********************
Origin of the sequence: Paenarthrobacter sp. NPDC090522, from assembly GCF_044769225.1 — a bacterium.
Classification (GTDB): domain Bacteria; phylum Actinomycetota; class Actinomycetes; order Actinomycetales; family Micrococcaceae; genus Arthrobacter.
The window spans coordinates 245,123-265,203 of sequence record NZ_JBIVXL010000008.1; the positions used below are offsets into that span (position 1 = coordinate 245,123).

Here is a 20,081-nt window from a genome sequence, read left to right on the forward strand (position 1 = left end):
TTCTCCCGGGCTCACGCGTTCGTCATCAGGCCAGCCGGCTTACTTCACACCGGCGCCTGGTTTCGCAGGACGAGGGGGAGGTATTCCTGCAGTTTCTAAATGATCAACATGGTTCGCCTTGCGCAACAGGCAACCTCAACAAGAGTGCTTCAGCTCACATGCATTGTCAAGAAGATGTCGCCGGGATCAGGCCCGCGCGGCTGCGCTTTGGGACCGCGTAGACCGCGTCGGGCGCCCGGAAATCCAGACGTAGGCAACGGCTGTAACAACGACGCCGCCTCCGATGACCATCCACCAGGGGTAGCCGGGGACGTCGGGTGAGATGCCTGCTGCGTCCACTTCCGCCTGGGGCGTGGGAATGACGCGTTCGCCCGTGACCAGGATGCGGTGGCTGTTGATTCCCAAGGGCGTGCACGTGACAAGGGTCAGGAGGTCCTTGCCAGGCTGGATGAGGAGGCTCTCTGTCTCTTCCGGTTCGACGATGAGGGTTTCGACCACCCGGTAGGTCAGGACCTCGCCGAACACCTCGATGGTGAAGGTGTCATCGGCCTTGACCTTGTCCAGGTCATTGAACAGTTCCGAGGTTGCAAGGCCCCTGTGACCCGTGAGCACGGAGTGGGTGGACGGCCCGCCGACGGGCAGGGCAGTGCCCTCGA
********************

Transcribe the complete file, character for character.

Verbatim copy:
Origin of the sequence: Paenarthrobacter sp. NPDC090522, from assembly GCF_044769225.1 — a bacterium.
Classification (GTDB): domain Bacteria; phylum Actinomycetota; class Actinomycetes; order Actinomycetales; family Micrococcaceae; genus Arthrobacter.
The window spans coordinates 245,123-265,203 of sequence record NZ_JBIVXL010000008.1; the positions used below are offsets into that span (position 1 = coordinate 245,123).

Here is a 20,081-nt window from a genome sequence, read left to right on the forward strand (position 1 = left end):
TTCTCCCGGGCTCACGCGTTCGTCATCAGGCCAGCCGGCTTACTTCACACCGGCGCCTGGTTTCGCAGGACGAGGGGGAGGTATTCCTGCAGTTTCTAAATGATCAACATGGTTCGCCTTGCGCAACAGGCAACCTCAACAAGAGTGCTTCAGCTCACATGCATTGTCAAGAAGATGTCGCCGGGATCAGGCCCGCGCGGCTGCGCTTTGGGACCGCGTAGACCGCGTCGGGCGCCCGGAAATCCAGACGTAGGCAACGGCTGTAACAACGACGCCGCCTCCGATGACCATCCACCAGGGGTAGCCGGGGACGTCGGGTGAGATGCCTGCTGCGTCCACTTCCGCCTGGGGCGTGGGAATGACGCGTTCGCCCGTGACCAGGATGCGGTGGCTGTTGATTCCCAAGGGCGTGCACGTGACAAGGGTCAGGAGGTCCTTGCCAGGCTGGATGAGGAGGCTCTCTGTCTCTTCCGGTTCGACGATGAGGGTTTCGACCACCCGGTAGGTCAGGACCTCGCCGAACACCTCGATGGTGAAGGTGTCATCGGCCTTGACCTTGTCCAGGTCATTGAACAGTTCCGAGGTTGCAAGGCCCCTGTGACCCGTGAGCACGGAGTGGGTGGACGGCCCGCCGACGGGCAGGGCAGTGCCCTCGA